2023 CleanTechnica Car of the Year Finalists — USA

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The year 2023 has come to a close, we’ve got official 2023 sales numbers in, and it’s time to finalize CleanTechnica Car of the Year winners! We have decided to do two awards this year — one for the USA and one for Europe. In this article, I’m including the finalists for the USA award and a poll for you to vote for your choice. Before introducing the cars and commencing the voting, though, let’s take a quick look at the rules.

The main aim is to choose the vehicle that we think will have the largest net positive impact on the world. That can mean the electric vehicle that is expected to get the most sales and thus replace the most fossil fueled vehicles, or it can mean that we think the vehicle is transformative and will influence the auto industry beyond its own sales alone. It’s your call to decide which of the finalists you think will have the most impact. This year, though, since we’re doing region-specific awards, the task is to pick the vehicle you think will have the most positive impact on the world from within the boundaries of the award region (in other words, if one model is also being sold in China and the others aren’t, that doesn’t give the model sold in China any advantage in this competition).

In terms of candidates, the models have to arrive on the market in the last two quarters of the previous year (2022 in this case) or the first two quarters of the award year (2023 in this case). Being half a year past the end of that arrival period, we should all have a great chance to consider the choices and come up with our top choice! That said, this is a more challenging year than most and I actually have no clue for once which model will win.

The Toyota BZ4X is not grabbing the most headlines on EV sites. And, frankly, it’s far from my favorite EV. But no one can deny Toyota is a behemoth brand with big pull, especially in the “green” arena due to its early leadership with hybrids. It’s definitely true that Toyota has been a gigantic laggard in the eyes of many EV followers (myself included), but there’s always been the possibility that once Toyota is trying with BEVs, it will be a leader. Is the BZ4X trying? Well, that’s up for debate, but it is in the prime vehicle class most buyers want today, and it did have more than 5,000 sales in the second half of 2023 (2,827 in the 3rd quarter and 2,843 in the 4th quarter). Does the BZ4X have the potential to change the world? Well, that’s something for you to decide.

Key specs and pricing:

  • MSRP = $43,070
  • EPA Range = 252 miles (for the base model at the base MSRP shown above)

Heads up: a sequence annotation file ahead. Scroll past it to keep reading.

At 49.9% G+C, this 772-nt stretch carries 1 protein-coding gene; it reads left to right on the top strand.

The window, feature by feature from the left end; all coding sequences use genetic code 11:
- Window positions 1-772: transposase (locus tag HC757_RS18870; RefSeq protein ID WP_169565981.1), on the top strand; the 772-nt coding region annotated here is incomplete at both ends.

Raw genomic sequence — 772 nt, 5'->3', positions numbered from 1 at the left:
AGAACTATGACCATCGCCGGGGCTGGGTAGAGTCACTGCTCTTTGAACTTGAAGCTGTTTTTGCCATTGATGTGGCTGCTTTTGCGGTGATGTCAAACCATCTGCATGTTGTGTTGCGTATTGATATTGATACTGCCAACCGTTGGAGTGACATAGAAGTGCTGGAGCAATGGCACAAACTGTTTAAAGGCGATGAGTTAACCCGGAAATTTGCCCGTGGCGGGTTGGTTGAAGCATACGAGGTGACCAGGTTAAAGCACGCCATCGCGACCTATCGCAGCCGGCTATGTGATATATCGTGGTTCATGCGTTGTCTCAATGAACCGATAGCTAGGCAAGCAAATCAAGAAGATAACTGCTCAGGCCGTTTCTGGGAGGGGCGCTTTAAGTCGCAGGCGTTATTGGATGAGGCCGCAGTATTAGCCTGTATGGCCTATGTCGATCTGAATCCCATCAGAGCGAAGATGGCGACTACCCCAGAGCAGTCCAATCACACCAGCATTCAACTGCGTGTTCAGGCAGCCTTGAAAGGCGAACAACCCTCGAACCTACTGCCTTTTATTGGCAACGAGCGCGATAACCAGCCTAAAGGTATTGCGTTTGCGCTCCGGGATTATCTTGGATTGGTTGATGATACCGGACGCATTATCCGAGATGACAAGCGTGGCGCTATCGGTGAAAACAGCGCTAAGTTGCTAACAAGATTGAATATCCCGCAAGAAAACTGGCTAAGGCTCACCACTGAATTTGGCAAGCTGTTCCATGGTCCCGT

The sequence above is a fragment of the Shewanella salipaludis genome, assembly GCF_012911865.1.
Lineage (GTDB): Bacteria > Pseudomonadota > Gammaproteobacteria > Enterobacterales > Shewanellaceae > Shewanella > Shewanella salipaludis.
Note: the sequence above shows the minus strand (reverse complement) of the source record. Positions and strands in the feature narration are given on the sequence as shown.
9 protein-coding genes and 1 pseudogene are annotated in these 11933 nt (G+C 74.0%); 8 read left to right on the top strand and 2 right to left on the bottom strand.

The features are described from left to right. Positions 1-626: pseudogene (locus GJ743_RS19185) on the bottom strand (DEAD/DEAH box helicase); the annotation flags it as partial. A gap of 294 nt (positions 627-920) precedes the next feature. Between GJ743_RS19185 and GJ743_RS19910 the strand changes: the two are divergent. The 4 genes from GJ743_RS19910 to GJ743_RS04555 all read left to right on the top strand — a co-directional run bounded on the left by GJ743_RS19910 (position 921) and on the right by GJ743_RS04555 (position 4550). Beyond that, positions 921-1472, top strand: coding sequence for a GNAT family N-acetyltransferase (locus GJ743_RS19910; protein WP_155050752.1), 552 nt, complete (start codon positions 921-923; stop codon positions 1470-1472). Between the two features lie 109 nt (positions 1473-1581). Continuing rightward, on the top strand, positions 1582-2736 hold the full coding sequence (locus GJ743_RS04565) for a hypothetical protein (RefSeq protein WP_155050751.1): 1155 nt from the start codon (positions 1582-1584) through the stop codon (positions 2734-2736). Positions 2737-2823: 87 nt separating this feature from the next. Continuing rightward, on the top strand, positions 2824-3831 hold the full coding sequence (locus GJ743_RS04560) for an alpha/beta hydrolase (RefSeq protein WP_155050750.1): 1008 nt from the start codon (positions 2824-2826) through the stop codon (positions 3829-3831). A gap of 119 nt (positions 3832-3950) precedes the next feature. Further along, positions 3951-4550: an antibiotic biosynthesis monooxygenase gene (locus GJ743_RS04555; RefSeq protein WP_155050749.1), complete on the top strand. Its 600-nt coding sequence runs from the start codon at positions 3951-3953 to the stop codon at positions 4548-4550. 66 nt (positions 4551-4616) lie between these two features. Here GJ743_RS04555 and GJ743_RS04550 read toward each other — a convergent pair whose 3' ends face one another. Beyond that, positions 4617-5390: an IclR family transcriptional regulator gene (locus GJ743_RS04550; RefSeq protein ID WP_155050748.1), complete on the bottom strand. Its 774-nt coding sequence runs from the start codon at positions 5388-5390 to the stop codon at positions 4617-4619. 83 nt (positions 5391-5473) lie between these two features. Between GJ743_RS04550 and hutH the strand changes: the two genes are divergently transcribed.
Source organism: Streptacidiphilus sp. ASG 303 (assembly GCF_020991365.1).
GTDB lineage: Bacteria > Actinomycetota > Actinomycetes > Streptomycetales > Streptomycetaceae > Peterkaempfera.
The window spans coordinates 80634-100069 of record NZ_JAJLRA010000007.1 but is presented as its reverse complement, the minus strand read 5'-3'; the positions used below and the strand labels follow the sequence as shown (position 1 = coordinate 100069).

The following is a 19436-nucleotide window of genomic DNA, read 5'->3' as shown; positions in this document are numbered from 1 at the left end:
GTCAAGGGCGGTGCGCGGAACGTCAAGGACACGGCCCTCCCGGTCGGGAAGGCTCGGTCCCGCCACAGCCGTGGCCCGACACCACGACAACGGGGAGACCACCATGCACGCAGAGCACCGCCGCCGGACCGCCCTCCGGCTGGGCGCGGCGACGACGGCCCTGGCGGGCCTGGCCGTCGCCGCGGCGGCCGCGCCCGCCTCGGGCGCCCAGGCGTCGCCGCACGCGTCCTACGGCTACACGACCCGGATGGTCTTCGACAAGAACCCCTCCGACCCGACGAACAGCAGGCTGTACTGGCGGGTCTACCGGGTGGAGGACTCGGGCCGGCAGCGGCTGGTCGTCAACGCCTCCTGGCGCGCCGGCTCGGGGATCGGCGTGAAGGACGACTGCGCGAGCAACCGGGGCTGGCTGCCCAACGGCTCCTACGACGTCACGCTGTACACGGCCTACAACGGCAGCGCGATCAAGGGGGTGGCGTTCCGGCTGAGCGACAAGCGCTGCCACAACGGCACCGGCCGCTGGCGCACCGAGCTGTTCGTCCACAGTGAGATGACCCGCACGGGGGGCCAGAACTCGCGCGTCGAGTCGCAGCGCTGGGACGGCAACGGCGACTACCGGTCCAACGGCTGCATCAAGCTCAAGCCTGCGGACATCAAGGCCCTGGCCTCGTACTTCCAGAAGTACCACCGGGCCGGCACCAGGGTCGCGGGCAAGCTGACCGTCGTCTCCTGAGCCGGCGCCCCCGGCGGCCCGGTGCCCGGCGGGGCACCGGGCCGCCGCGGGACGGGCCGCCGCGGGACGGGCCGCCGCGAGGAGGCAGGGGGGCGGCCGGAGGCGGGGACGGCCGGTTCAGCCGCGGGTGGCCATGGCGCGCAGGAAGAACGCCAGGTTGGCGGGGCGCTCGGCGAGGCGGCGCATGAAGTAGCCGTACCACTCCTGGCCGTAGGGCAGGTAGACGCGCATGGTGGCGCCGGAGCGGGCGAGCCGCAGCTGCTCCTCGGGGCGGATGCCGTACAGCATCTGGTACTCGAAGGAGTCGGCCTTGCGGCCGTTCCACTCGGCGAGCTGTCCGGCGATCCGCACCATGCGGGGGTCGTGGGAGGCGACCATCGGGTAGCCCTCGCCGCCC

• Max Charging Rate = 150 kW

The Nissan Ariya is in the same vehicle class and comes from an early BEV leader (rather than an early hybrid leader). Better? That’s mostly up to personal preferences in styling. I strongly prefer the Ariya’s styling. Though, it should be noted that the Ariya is weak on the specs end, and objectively worse than the BZ4X above. That said, the Ariya is seeing better sales. It had more than 8,000 in the second half of 2023 (4,504 in the 3rd quarter and 3,765 in the 4th quarter).

Key specs and pricing:

  • MSRP = $43,190
  • EPA Range = 216 miles (for the base model at the base MSRP shown above)
  • Max Charging Rate = 130 kW

Now we’re in a different territory. The Mercedes-Benz EQE SUV may be a similar size and shape to the two models above, but it costs a lot more. And, normally, I wouldn’t give much weight to a high-end model, because luxury vehicles have less mass-market potential and BEVs have been infiltrating the luxury market for a decade. However, Mercedes has been moving BEVs better than most, I feel like I see this model on the road all over the place, and I think the model is quite competitive in its vehicle class. A testament to that is the fact that it scored nearly 8,000 sales in the second half of 2023 (3,488 in the 3rd quarter and 4,271 in the 4th). That’s nearly as many as the Nissan Ariya. And that’s despite competing with other Mercedes electric SUVs. Does the EQE SUV get as much attention as it deserves? Does it fly under the radar too much? You decide.

Key specs and pricing:

  • MSRP = $77,900
  • EPA Range = 279 miles (for the base model at the base MSRP shown above)
  • Max Charging Rate = 170 kW

Last but not least is the Hyundai IONIQ 6. This sedan has a futuristic look that’s also a bit of a throwback to the GM EV1. It’s hyper efficient, yet offers more space inside than the exterior implies. It’s fun, safe, and zippy. What more do you need? (Don’t say a higher seating position on the road). I think it’s also notable that this model really catches the eye, potentially helping to educate people about EVs. Interestingly, the IONIQ 6 is barely cheaper than the Toyota BZ4X or Nissan Ariya. At a smaller size, one would think it would be a bit cheaper, but it does offer more range and faster charging than those models. And, leading the pack, the IONIQ 6 had nearly 10,000 sales in the second half of 2023 in the USA (5,073 in the 3rd quarter and 4,681 in the 4th quarter). That said, does that mean it will have more influence and a bigger positive impact on the world? That’s for you to decide.

Key specs and pricing:

  • MSRP = $42,450
  • EPA Range = 361 miles (for the base model at the base MSRP shown above)
  • Max Charging Rate = 239 kW

What do you think? Complete the short poll by clicking here or via the embedded poll below to determine this year’s CleanTechnica Car of the Year for the USA.

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